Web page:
Tacan İLDEM 18.11.2011

18 NOVEMBER 2011

Mr. Chairman,

We welcome this opportunity to take stock of where we stand in our preparations for and expectations from the Ministerial Meeting. We hope that today’s discussions will provide us a useful orientation in consolidating our efforts in the run up to Vilnius.

The set of decisions that are on the table encompasses almost all fundamental elements that are high on our agenda since the beginning of the Corfu Process.

Let me first dwell upon cross-dimensional issues.

Adopting a decision in Vilnius on enhancing OSCE capacities with regard to conflict cycle is important. We support the further strengthening of OSCE’s capacity in the area of conflict cycle in accordance with our Organization’s time-tested and well-established procedures and principles and the tasks and competency of the executive structures. An adequate focus to the conflict “resolution” angle is also a crucial aspect and should receive the required attention in our future deliberations.

Like the EU, we are concerned that unresolved conflicts continue to present a serious threat to our common security. Therefore, we concur with the necessity to recognize in Vilnius the need to intensify our efforts to settle existing conflicts in a peaceful and negotiated manner within agreed formats and with full respect for the OSCE norms, principles and commitments, as well as the principles of international law.

We attach importance to enhancing our co-operation with our partners. In this vein, we welcome the initiative taken by the Chairmanship with a view to adopting a new decision on Afghanistan. We believe that in line with the spirit of “comprehensive approach” our organisation can make its valuable contribution to the international efforts for a secure, stable and prosperous Afghanistan. Our Ministers, I am sure, will take this opportunity in the wake of Istanbul and Bonn Conferences to reiterate our long-term political commitment as well as our readiness to continue to engage in new projects for strengthening of Afghan capacity and ownership.

We welcome the readiness of Mongolia to assume the responsibilities of being a participating State, to enhance its capacities in various areas as well as to share its own experience with us and to contribute to the work of OSCE. We will support a decision to be reached in Vilnius on this matter.

Some of our Mediterranean Partner countries are responding to calls for reform, democracy and freedom in a historic democratic transition process that they are going through.

While offering the OSCE toolbox to our Partners we have to keep in mind that the dialogue we have to pursue is a two-way approach. The cooperation should be a demand-driven process rather than imposing what we may think appropriate, and be based solely on priorities of the Partner countries and tailored to their specific needs.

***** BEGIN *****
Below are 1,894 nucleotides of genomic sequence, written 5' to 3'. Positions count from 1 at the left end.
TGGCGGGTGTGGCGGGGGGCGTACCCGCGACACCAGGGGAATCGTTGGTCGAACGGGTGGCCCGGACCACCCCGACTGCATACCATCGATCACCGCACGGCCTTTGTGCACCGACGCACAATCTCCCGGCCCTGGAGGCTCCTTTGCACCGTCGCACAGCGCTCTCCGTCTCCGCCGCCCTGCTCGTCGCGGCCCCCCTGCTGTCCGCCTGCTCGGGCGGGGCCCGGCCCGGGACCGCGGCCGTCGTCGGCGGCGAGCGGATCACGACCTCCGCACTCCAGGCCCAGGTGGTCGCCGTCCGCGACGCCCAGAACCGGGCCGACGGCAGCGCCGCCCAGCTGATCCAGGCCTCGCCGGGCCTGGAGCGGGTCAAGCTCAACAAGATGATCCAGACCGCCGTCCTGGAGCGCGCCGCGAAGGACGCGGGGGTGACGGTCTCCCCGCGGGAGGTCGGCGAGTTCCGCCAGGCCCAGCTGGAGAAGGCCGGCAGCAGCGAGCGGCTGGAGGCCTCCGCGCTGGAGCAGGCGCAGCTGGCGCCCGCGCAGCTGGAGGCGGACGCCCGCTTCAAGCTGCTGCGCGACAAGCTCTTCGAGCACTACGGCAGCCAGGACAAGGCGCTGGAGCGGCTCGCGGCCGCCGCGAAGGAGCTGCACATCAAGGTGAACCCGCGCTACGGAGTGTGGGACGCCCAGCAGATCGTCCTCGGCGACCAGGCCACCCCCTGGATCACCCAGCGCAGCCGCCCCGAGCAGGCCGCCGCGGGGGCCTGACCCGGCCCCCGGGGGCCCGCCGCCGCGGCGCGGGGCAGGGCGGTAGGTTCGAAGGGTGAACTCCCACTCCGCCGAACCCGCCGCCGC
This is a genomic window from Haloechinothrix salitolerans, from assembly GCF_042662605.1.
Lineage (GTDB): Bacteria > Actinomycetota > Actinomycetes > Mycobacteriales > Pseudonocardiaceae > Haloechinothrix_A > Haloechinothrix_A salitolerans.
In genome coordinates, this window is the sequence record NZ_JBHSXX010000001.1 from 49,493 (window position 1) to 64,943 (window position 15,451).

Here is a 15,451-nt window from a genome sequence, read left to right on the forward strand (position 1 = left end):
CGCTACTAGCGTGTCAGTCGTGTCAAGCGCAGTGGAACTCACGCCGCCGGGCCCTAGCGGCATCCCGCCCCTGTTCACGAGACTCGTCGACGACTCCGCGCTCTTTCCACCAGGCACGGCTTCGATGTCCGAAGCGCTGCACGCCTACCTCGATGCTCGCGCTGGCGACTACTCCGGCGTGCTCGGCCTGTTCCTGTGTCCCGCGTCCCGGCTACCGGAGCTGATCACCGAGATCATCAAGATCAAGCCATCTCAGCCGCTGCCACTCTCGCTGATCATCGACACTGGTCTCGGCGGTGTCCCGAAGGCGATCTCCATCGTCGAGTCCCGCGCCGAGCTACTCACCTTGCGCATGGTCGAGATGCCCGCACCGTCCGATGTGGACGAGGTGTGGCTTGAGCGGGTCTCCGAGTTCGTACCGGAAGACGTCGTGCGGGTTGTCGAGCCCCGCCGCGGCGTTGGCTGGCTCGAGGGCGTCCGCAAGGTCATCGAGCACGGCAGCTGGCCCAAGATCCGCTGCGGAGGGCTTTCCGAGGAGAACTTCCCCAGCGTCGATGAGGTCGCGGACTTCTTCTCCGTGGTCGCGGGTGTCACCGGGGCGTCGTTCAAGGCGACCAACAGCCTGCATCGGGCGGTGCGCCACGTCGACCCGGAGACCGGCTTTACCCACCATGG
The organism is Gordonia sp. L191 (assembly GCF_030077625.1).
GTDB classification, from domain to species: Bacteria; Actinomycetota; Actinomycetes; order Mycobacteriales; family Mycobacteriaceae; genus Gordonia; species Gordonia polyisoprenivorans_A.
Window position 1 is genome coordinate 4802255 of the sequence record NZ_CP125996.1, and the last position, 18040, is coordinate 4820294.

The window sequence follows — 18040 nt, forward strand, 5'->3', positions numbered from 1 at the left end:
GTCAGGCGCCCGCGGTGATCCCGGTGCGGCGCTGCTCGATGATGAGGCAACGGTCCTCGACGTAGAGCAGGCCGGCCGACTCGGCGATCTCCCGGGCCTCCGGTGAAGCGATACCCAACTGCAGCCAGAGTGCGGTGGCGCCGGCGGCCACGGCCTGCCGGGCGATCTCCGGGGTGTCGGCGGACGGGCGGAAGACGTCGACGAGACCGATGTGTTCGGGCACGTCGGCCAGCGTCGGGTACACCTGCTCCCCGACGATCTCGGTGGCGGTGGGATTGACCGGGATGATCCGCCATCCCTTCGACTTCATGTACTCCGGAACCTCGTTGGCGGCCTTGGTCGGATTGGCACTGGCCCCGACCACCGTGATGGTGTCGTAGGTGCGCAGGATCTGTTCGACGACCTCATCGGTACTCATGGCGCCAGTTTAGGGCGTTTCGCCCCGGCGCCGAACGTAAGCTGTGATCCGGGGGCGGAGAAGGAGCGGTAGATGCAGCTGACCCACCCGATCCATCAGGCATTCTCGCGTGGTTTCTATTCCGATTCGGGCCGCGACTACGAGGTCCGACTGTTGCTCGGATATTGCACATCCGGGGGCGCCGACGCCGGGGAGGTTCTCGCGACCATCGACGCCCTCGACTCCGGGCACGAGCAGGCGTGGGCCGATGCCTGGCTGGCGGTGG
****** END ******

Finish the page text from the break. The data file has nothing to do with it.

Now, let me dwell upon the different decisions in the three dimensions tackled by our organization.

Turkey considers the set of five draft decisions under discussion at the Security Committee as a genuine effort to reinvigorate the work of our organisation in terms of fight against transnational threats. In this context, I would like to underline the need for keeping the overall balance of these texts, also in the overall geographical scope. Let us not forget that fight against transnational threats requires constant vigilance from all of us, and when needed, action and solidarity.

We also attach importance to the draft decisions under discussion in the Forum for Security Cooperation, among which the decision on the 2011 Vienna Document. Although modest in substance, it still constitutes an achievement towards upgrading and modernizing the various provisions of the 99 document.

As for the economic and environmental dimension, a result oriented approach would necessitate taking into consideration the relevance with the mandate of the organization, our limited expertise and resources, as well as diverging views of the participating States.

In the human dimension, the length and the density of the draft decisions and declarations entail long hours of consultations ahead of us. Nevertheless, we are inclined to consider those drafts as a means to sufficiently address the concerns and priorities of the participating States.

Turkey does not assess the drafts in the human dimension in a hierarchical manner. They are and should be of equal political weight and more importantly mutually reinforcing. Being sensitive to the sensitivities of others will be the determining element in reaching deliverables in Vilnius. Artificial concentration on certain draft decisions while neglecting the importance of the rest will not be conducive to reaching the results that we aim at.

In this context, let me emphasize our view that the draft decision on countering manifestations of intolerance and discrimination does not deserve less attention and care than other draft decisions which we also attach importance to in the human dimension.

I believe that most of the interventions, if not all, to be delivered today, will rightly underscore the value of the comprehensive concept of security of the OSCE. If anything could be conceived as the distinctive mark of this concept, this would be the human dimension. At this juncture of the negotiations, we can hardly state that this comprehensiveness is adequately reflected. In other words, while acknowledging that human rights and fundamental freedoms should find their place in hard security documents, we should be able to demonstrate maturity and responsibility in highlighting certain challenges in the third dimension.

Mr. Chairman,

I would like to express our gratitude to the Lithuanian Chairmanship for its tireless efforts and like others, assure you of our determination to contribute to the goal of reaching a success in Vilnius in furtherance of our work beyond what was achieved in Astana.